Talk:Hand (unit)

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Steps[edit]

a hand comprises three inch-long steps

Wouldn't a four-inch hand consist of four one-inch steps? Michael Z. 2006-09-21 23:05 Z

Template[edit]

Note that Template:Hands is up and working. It renders standard measurements automatically:i.e. 15.1 hands (61 inches, 155 cm) —Preceding unsigned comment added by Montanabw (talkcontribs) 00:10, 23 August 2009

US mini people don't ever call them "ponies" it's a BIG BIG deal to them[edit]

(hidden text found in the article) Well, so what? The article is not telling anyone what they have to call things, it's about the hand as a unit of measurement. Also please note: the US is not the world; miniature ponies are so called in several places. So, are the "US mini people" people like these: "Our Ponies" or these: "Miniature Horses and Miniature Shetland Ponies of pedigree"? Maybe not such a big deal after all; and maybe no "Edit war potential, best to avoid", as suggested in the edit summary. Justlettersandnumbers (talk) 10:00, 4 July 2011 (UTC)

Editing citing future edit wars does seem a little much. Any good with lottery numbers? 46.208.185.38 (talk) 18:28, 4 July 2011 (UTC)
I have had the real life debate over this, truly, it IS best to avoid. But also, it's disrespectful to NOT use the status (horse or pony) the breeders themselves prefer. Shetlands are ponies, Shetlands that are of the proper bloodlines and tiny can be called mini-Shetlands, that's not the issue. The Miniature horse in the USA is a distinct breed registry, and other mini breeds are also called horses by those who breed them (the Falabella being another example). There are some mini-"pony" registries called such too, but they are the minority, have far fewer animals registered, and trust me, you do NOT want to be on the receiving end of a mini breeder's wrath should you dare to call them ponies! Been there, done that! =:-O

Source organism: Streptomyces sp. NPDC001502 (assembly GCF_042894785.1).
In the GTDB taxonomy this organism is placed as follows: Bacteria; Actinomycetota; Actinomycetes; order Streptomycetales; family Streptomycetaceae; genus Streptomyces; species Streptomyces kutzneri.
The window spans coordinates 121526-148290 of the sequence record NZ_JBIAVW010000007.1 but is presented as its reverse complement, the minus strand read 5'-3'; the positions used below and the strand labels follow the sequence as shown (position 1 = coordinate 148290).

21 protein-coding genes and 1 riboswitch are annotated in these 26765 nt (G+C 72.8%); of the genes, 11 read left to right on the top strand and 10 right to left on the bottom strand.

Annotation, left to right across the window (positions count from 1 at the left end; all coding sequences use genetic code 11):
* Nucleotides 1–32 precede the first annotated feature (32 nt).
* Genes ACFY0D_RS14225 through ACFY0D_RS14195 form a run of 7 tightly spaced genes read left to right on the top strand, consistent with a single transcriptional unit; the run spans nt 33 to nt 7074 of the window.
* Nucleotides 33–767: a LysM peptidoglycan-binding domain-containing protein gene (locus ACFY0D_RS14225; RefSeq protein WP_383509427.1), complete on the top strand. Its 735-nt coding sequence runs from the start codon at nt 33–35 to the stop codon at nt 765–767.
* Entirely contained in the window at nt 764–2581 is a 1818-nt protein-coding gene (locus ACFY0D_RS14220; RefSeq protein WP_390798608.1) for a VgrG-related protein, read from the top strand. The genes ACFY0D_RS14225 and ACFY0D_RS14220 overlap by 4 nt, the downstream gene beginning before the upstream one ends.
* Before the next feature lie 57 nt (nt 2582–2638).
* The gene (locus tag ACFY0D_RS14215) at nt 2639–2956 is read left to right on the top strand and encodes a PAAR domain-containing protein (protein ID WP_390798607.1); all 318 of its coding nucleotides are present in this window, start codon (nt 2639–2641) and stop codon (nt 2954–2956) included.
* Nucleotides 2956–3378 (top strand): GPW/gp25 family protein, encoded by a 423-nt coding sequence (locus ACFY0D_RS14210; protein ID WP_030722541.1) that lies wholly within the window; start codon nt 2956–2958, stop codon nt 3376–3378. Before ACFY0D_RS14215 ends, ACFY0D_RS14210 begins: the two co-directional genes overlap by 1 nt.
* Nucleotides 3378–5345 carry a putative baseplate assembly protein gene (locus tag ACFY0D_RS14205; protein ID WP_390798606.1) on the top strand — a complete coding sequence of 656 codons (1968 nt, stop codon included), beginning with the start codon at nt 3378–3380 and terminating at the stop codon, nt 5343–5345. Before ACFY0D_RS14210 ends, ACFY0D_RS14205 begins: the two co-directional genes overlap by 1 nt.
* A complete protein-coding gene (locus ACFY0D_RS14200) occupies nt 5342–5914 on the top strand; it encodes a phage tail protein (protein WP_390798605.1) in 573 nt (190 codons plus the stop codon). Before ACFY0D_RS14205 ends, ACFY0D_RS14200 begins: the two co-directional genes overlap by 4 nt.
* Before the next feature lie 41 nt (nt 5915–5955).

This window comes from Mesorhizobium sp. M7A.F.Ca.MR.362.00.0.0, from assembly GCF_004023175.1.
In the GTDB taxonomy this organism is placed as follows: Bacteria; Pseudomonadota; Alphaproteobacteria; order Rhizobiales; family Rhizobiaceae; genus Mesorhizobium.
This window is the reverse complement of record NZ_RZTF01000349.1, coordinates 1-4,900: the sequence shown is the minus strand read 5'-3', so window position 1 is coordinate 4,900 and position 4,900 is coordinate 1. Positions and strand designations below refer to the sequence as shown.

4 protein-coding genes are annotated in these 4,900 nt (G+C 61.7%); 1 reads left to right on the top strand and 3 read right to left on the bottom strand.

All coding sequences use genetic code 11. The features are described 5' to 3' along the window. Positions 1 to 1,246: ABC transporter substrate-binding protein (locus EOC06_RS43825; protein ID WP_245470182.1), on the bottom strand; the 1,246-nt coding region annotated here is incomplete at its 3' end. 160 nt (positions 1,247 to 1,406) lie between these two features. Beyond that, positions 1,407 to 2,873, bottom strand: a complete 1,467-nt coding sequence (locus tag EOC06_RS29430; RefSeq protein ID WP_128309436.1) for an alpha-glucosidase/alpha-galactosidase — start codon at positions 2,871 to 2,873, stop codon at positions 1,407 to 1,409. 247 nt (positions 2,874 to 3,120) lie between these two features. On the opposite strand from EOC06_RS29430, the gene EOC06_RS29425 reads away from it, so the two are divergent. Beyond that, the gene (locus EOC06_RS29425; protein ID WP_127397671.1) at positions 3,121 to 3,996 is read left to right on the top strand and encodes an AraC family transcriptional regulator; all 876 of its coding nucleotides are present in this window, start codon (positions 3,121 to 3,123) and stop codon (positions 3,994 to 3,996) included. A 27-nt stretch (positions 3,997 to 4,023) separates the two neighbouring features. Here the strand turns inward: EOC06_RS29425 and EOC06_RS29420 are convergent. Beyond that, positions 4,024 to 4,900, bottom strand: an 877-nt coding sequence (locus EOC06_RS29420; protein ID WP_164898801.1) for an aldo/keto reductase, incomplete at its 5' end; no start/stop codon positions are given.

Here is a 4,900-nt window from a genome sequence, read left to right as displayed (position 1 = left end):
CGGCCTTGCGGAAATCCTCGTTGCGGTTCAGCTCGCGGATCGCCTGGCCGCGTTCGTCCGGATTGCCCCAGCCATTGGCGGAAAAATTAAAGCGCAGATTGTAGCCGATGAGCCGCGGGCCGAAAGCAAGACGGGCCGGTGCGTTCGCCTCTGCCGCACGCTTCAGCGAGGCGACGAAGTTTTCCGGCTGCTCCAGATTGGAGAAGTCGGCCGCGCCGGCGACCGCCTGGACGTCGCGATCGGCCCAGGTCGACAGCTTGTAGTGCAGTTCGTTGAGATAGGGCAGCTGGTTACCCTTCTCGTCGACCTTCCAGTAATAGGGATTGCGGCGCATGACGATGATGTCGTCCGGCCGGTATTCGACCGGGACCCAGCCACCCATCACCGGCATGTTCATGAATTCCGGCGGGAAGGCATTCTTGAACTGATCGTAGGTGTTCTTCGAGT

Let's just deal with that one when we come to it, OK? Where in Wikipedia does it say that we have to distort the facts in case some party gets angry? What happened to WP:Be bold? Meanwhile, perhaps you'd stop fiddling about with that bit of the text for a while? The miniature horses and ponies, miniature mules, donkeys and Shetlands are all individually referenced, there is no discussion of what those animals are or ought to be (though they should probably be linked, come to think of it), just of how they are measured. The "last hairs of the mane" thing is extremely confused and poorly documented, as a large number of sites identify this point with the withers. The Australian source is one of the few that are clear and specific (well, actually, it's the only one I was able to find that is). Besides, it would be disrespectful not to use it, right? Justlettersandnumbers (talk) 10:41, 5 July 2011 (UTC)